What Is an Unearned Discount?
An unearned discount is an interest or a fee that has been collected on a loan by a lending institution but has not yet been counted as income (or earnings). Instead, it is initially recorded as a liability. As the life of the loan progresses, proportionate parts of the fee or interest collected up front are removed from the liability side of the balance sheet and counted as income. If the loan is paid off early, the unearned interest portion must be returned to the borrower.
An unearned discount is more commonly referred to as unearned interest.
- Unearned discount refers to loan interest that has been collected but is not yet recognized as income.
- Instead, an unearned discount is recorded as a liability that is gradually converted into income as the load matures over time.
- Unearned discount is more commonly known as unearned interest.
Understanding Unearned Discounts
An unearned discount account recognizes interest deductions before being classified as income earned throughout the term of the outstanding debt. Over time, then, the unearned discount creates an increase in the lender's profit and a subsequent decrease in liability.
Not all interest that is received by a lender is classified as "earned". This is because lenders often pre-schedule regular payments to be made at the beginning of each month. But, the interest paid by the borrower at the beginning of the month applies to the cost of borrowing for the entire month and, therefore, has not been earned by the lender.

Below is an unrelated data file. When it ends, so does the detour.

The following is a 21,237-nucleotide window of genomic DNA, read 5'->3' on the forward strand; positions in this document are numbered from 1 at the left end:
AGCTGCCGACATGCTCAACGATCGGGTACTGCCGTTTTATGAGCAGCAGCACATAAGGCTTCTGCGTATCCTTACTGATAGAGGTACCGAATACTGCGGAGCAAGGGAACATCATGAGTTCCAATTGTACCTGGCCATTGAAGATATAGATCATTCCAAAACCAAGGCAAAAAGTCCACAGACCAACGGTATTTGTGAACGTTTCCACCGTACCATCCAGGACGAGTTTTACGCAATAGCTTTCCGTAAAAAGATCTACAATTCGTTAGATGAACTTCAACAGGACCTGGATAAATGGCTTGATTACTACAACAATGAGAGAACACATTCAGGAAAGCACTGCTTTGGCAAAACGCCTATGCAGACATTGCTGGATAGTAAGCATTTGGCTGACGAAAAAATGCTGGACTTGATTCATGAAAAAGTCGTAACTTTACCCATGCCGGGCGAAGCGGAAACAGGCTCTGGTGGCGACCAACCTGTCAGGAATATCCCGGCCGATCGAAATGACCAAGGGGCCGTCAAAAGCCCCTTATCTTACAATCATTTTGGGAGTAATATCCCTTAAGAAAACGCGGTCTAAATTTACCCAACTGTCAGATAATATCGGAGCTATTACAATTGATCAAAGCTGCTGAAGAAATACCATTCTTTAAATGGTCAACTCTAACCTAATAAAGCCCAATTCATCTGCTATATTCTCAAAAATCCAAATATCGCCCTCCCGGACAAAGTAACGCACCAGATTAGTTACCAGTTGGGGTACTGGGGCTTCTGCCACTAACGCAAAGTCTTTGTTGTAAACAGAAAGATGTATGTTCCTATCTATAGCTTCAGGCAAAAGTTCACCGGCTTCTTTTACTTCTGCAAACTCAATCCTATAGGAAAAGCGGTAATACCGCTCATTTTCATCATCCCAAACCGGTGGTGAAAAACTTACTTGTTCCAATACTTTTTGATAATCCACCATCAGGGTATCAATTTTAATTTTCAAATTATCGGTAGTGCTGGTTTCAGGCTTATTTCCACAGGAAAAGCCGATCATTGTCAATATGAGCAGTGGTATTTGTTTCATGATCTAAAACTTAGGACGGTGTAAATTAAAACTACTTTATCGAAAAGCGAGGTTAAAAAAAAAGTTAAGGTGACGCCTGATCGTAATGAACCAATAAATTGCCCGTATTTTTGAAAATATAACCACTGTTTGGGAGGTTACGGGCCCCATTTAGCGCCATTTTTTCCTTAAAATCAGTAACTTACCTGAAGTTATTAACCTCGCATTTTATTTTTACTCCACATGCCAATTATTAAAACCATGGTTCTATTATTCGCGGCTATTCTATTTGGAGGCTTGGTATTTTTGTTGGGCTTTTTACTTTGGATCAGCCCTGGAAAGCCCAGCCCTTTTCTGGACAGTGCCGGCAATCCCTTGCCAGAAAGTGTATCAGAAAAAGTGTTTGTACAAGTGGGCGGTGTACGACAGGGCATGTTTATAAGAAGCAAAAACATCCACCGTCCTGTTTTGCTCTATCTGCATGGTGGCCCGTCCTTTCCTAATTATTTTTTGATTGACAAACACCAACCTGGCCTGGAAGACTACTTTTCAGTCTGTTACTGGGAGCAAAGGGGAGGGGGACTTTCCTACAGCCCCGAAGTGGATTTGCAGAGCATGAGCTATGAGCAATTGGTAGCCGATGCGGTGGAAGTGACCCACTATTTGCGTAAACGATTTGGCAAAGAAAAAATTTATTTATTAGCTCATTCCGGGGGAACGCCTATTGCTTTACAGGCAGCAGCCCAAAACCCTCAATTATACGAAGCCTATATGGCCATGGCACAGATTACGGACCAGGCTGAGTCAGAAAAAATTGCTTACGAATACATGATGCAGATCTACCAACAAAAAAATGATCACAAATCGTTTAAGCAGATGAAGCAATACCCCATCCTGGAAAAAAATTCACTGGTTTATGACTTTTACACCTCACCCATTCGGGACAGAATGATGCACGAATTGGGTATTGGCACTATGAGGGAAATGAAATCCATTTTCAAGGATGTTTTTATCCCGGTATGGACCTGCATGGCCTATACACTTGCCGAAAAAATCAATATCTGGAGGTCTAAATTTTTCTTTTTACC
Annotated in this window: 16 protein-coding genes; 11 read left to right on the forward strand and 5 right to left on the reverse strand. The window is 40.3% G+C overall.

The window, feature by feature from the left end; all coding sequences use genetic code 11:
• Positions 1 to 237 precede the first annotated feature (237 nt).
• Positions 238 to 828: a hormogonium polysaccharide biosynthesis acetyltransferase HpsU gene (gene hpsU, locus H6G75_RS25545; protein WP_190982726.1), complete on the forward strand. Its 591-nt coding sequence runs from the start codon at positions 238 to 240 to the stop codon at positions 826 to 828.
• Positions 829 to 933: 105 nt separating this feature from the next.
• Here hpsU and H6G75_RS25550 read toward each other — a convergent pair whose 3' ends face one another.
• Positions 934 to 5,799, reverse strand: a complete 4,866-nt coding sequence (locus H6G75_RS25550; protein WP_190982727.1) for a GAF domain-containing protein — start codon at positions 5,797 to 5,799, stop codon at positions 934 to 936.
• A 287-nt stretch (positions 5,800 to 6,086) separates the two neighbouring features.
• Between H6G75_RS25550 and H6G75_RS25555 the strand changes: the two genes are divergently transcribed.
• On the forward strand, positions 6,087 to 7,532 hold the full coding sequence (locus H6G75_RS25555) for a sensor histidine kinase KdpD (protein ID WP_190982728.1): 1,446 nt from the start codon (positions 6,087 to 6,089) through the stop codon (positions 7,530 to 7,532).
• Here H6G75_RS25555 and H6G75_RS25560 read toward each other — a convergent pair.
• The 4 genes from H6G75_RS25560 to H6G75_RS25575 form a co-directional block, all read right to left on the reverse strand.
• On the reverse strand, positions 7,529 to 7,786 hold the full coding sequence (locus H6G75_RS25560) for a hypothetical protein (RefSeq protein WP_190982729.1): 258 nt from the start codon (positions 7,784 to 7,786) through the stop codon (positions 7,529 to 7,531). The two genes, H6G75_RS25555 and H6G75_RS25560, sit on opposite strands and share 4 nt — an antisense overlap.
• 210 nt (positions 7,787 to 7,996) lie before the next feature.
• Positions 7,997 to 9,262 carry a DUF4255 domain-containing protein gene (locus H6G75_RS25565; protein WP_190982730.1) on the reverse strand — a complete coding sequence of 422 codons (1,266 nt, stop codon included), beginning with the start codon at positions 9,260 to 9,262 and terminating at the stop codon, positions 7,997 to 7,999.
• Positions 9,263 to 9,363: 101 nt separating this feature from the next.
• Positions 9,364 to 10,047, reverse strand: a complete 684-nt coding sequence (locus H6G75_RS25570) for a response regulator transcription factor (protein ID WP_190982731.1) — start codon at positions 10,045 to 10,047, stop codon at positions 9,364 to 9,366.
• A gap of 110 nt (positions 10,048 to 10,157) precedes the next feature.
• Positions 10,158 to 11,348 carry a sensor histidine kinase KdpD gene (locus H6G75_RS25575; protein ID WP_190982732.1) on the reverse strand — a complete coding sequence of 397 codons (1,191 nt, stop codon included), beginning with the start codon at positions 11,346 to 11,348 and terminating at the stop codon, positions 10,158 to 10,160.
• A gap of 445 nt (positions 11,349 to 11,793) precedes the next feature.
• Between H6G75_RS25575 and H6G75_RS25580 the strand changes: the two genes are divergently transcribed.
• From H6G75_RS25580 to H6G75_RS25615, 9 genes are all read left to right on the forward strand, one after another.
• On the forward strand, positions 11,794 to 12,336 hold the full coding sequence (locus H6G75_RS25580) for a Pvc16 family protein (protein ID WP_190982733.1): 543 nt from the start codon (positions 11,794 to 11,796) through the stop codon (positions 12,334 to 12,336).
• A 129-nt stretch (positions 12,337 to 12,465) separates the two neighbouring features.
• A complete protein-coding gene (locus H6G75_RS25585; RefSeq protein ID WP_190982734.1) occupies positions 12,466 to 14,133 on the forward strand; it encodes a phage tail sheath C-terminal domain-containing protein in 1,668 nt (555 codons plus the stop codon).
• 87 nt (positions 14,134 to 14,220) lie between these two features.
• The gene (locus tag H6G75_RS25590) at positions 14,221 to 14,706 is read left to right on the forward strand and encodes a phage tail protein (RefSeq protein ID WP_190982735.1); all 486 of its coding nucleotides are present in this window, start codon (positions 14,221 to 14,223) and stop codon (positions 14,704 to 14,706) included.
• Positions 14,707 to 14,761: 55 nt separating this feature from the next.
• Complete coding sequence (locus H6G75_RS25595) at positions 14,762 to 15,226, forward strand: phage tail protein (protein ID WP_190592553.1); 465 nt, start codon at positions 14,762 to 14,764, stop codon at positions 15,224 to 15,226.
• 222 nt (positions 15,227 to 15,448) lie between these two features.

For example, say that a homeowner obtains a mortgage that requires them to make a monthly payment on the 1st of each month in the amount of $1,500, with $500 representing the interest portion. However, this $500 in interest is meant to cover the entirety of the month, and it's considered to be unearned on the 1st as it is prepaid. As the month progresses, a pro-rata amount of that interest is credited to the bank's earnings while the liability of the unearned discount is made smaller.
Calculating an Unearned Discount
Unearned discounts may be estimated under the so-called Rule of 78, which is a method used for loans with precomputed finance charges. If the loan is repaid or early or refinanced, the Rule of 78 can determine the unearned discount to the lender. This works as follows:
Unearned discount = F [k (k + 1) / n (n + 1)]
- F = total finance charge, which is equal to (n x M – P)
- M = regular monthly loan payment
- P = original loan amount
- n = original number of payments
- k = number of remaining payments on the loan after the current payment
Example of Unearned Discount
Snuffy's Bank and Trust have made a loan to Ernie's Brokerage. As part of the up-front costs of the loan, Ernie was required to pay a financing charge of 6% of the total loan amount. The total loan amount is $10,000 and will be repaid over 5 years in monthly installments. The amount of the finance charge paid up front by Ernie was $600.
Initially, Snuffy's Bank and Trust record the $600 unearned discount as a liability on its books. As Ernie pays each of the 60 loan payments (12 per year for 5 years), 1/60th of the $600 will be removed from the liability side of the balance sheet and recognized as income.